The Long List of Excuses

775_4143541cropped“He/She Can’t Help It. He/ She Is Just ______________”

It is a common myth that abusers can’t help their behavior, and that they have no control over their actions.  This is not true.  Your partner does control his/her behavior.  Abusers generally don’t attack everyone who irritates them or makes them angry.  They stop the behavior when there are witnesses, when the police show up, or if an authority figure (such as a boss or clergy) is present.

Often though, both the abusers and their victims have a million excuses for their behavior.

It’s not their fault, they just have a bad temper…They only do it when they get drunk…It only happens once or twice a year…They had a bad childhood…They’re under a lot of stress at work…I mouthed off, I deserved what I got…It’s not that bad…They’re just passionate…”

The list of excuses goes on and on.

“It was my fault, I did _______________________.  And he/she promised that it would never happen again.”

Abusers hurt you, on purpose. This  reality can be hard to face, but to get control of you, they will use any means necessary.

I didn’t mean to hit her, she just made me so mad..I read the call history on his phone, he was cheating on me, what was I supposed to do…She brought it on herself…I wanted to cut off my own hand after I had hit her, I love her…

They may even believe it themselves when they tell you they won’t do it again.  But as long as the abuser won’t admit he/she has done wrong and won’t get professional help,  the broken promises will continue.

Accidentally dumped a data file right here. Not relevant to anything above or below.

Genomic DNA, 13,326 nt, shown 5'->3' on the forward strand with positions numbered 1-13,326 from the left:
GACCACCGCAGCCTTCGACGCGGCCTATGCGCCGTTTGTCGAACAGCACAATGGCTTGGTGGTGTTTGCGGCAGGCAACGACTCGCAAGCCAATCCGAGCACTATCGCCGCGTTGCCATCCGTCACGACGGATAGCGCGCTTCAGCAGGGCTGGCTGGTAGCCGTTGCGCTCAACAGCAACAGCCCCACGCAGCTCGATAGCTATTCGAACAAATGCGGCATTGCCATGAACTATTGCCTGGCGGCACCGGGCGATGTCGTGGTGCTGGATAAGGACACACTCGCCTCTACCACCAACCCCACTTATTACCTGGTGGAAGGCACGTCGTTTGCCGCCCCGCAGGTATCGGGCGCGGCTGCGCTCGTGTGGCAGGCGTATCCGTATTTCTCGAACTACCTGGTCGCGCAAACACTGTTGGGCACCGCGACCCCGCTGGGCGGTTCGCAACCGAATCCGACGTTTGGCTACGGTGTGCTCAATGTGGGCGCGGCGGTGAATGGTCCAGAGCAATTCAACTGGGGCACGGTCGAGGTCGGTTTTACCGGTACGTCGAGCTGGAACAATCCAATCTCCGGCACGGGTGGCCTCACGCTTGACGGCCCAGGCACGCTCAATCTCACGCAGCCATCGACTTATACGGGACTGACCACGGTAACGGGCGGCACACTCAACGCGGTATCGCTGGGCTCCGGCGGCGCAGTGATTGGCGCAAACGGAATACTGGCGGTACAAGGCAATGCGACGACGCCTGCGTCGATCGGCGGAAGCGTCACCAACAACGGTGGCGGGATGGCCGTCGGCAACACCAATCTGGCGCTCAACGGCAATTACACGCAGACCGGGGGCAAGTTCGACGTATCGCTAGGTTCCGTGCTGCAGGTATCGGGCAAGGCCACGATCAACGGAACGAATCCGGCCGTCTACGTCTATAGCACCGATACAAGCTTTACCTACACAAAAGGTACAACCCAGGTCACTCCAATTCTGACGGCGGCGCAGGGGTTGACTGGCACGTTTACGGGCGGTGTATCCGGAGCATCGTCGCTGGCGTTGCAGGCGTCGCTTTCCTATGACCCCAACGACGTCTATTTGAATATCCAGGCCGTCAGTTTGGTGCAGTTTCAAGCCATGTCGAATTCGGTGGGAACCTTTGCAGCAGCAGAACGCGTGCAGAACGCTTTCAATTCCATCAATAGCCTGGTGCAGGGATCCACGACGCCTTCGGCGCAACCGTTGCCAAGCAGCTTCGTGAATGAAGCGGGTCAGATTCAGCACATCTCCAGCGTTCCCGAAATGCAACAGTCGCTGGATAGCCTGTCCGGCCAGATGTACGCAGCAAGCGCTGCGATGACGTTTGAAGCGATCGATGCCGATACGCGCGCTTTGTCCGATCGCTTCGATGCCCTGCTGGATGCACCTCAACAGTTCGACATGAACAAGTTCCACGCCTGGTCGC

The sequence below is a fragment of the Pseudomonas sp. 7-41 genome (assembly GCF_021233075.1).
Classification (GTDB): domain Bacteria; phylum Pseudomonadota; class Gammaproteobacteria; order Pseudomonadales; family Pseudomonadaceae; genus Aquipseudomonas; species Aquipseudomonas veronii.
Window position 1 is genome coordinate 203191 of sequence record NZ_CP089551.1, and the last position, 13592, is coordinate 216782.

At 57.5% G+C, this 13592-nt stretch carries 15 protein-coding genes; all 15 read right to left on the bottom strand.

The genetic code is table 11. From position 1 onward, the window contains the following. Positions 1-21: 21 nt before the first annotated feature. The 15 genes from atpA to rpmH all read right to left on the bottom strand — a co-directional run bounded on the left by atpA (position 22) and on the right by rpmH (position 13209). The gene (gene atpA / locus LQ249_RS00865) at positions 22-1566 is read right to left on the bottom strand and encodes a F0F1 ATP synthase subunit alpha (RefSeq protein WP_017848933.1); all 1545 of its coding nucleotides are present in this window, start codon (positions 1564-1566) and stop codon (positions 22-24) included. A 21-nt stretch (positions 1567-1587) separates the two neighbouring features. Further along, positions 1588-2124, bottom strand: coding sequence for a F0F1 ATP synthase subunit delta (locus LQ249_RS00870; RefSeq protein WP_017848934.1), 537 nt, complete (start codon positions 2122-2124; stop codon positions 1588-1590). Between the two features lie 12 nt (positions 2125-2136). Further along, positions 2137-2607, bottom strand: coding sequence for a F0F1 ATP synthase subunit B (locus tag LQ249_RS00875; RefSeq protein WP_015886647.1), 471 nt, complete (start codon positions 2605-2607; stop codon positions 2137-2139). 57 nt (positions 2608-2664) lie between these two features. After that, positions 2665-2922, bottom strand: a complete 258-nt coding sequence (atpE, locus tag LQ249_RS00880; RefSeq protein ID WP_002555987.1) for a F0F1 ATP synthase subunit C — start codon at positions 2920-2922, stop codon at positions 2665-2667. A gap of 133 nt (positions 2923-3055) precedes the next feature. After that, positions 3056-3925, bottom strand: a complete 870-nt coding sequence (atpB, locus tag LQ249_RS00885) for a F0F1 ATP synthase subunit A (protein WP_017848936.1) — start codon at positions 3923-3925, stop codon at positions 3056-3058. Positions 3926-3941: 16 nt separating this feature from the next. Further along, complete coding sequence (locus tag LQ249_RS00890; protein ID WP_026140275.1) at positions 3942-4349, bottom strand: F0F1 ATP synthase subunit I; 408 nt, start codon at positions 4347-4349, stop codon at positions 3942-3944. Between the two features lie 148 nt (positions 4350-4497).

“It’s Not So Bad, it’s not like he/she ever_______________”

Sometimes we rationalize their behavior because it doesn’t seem as bad compared to what we see on television, or what we hear about.

They never put us in the hospital…They never hit me with a closed fist…They never threatened me with a gun or a knife…It’s not like that Burning Bed movie [or that What’s Love Got to Do With It movie, or that Medea’s Family Reunion movie], they didn’t hurt me THAT badly…

Don’t compare your abuse to someone else’s situation or to a fictional movie. Remember, it is not the intensity of the violence that’s the issue; it is the fact that your partner is trying to maintain absolute control over you or is taking out their anger, grief, frustration, sadness, or fear on you instead of dealing with their own problems.

Your abuser thinks that it is ok to hurt you (emotionally, financially, or physically) in order to get what they want and to make themselves feel powerful.

And there is never an excuse for that.